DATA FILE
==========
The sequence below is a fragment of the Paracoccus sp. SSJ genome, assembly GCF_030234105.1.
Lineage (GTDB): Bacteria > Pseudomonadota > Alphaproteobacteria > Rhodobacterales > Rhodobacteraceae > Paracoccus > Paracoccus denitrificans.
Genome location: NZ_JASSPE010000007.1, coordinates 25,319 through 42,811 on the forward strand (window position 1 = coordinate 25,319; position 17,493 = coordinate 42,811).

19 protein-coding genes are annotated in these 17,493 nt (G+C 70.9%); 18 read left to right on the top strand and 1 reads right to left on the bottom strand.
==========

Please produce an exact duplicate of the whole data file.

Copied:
The sequence below is a fragment of the Paracoccus sp. SSJ genome, assembly GCF_030234105.1.
Lineage (GTDB): Bacteria > Pseudomonadota > Alphaproteobacteria > Rhodobacterales > Rhodobacteraceae > Paracoccus > Paracoccus denitrificans.
Genome location: NZ_JASSPE010000007.1, coordinates 25,319 through 42,811 on the forward strand (window position 1 = coordinate 25,319; position 17,493 = coordinate 42,811).

19 protein-coding genes are annotated in these 17,493 nt (G+C 70.9%); 18 read left to right on the top strand and 1 reads right to left on the bottom strand.